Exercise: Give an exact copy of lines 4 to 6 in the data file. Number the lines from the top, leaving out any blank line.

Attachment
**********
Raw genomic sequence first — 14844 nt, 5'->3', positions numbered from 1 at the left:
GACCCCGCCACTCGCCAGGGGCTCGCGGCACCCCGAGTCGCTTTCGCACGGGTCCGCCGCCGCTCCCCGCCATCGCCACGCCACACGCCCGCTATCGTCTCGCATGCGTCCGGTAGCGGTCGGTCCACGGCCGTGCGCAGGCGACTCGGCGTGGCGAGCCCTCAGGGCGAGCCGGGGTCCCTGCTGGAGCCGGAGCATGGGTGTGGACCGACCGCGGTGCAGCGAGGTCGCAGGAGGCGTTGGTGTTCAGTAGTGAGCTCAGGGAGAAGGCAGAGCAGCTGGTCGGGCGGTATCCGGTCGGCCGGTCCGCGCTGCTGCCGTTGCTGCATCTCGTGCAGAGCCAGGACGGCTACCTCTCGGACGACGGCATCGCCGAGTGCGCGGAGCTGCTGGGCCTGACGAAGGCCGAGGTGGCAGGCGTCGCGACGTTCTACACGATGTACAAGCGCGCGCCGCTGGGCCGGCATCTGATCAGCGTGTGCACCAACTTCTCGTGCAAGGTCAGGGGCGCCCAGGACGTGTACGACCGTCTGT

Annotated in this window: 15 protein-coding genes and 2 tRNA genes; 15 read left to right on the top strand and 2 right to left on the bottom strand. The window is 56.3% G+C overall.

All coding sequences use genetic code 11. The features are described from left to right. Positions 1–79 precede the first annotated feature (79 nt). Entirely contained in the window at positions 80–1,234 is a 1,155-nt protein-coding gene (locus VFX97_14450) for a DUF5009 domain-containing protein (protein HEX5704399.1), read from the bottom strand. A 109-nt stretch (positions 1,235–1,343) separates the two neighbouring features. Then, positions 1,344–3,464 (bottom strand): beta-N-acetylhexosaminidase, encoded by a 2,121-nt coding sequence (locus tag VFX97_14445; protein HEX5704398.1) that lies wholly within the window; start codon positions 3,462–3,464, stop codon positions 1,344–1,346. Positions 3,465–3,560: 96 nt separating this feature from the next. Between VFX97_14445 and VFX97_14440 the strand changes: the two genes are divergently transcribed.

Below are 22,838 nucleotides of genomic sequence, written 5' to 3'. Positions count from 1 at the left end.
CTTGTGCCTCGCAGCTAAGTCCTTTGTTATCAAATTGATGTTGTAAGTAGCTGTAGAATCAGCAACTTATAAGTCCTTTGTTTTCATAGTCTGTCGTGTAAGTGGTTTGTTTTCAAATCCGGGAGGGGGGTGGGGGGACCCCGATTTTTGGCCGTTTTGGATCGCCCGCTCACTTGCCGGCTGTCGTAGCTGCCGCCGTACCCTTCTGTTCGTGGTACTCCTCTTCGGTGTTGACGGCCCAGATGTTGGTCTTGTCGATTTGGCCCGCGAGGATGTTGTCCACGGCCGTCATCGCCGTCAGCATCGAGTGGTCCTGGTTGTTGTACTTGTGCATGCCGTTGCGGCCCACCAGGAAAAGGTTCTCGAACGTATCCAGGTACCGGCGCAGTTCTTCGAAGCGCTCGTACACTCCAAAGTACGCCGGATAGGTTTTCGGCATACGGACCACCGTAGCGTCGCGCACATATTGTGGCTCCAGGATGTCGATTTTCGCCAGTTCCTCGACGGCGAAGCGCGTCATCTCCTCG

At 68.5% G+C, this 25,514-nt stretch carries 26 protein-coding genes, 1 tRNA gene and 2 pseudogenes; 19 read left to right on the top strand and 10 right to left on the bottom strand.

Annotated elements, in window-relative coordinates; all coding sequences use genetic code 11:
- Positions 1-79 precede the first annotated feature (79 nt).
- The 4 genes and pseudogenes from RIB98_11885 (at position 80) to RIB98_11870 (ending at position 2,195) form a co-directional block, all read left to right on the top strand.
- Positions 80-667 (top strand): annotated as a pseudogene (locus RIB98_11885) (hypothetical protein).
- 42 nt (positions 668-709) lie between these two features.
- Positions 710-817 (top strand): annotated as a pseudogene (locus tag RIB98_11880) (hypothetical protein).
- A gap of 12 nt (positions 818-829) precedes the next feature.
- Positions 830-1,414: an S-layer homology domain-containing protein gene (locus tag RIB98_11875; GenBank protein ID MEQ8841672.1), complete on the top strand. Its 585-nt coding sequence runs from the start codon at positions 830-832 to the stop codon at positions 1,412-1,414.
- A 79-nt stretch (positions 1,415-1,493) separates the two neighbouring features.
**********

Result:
All coding sequences use genetic code 11. The features are described from left to right. Positions 1–79 precede the first annotated feature (79 nt). Entirely contained in the window at positions 80–1,234 is a 1,155-nt protein-coding gene (locus VFX97_14450) for a DUF5009 domain-containing protein (protein HEX5704399.1), read from the bottom strand. A 109-nt stretch (positions 1,235–1,343) separates the two neighbouring features. Then, positions 1,344–3,464 (bottom strand): beta-N-acetylhexosaminidase, encoded by a 2,121-nt coding sequence (locus tag VFX97_14445; protein HEX5704398.1) that lies wholly within the window; start codon positions 3,462–3,464, stop codon positions 1,344–1,346. Positions 3,465–3,560: 96 nt separating this feature from the next. Between VFX97_14445 and VFX97_14440 the strand changes: the two genes are divergently transcribed.

Below are 22,838 nucleotides of genomic sequence, written 5' to 3'. Positions count from 1 at the left end.
CTTGTGCCTCGCAGCTAAGTCCTTTGTTATCAAATTGATGTTGTAAGTAGCTGTAGAATCAGCAACTTATAAGTCCTTTGTTTTCATAGTCTGTCGTGTAAGTGGTTTGTTTTCAAATCCGGGAGGGGGGTGGGGGGACCCCGATTTTTGGCCGTTTTGGATCGCCCGCTCACTTGCCGGCTGTCGTAGCTGCCGCCGTACCCTTCTGTTCGTGGTACTCCTCTTCGGTGTTGACGGCCCAGATGTTGGTCTTGTCGATTTGGCCCGCGAGGATGTTGTCCACGGCCGTCATCGCCGTCAGCATCGAGTGGTCCTGGTTGTTGTACTTGTGCATGCCGTTGCGGCCCACCAGGAAAAGGTTCTCGAACGTATCCAGGTACCGGCGCAGTTCTTCGAAGCGCTCGTACACTCCAAAGTACGCCGGATAGGTTTTCGGCATACGGACCACCGTAGCGTCGCGCACATATTGTGGCTCCAGGATGTCGATTTTCGCCAGTTCCTCGACGGCGAAGCGCGTCATCTCCTCG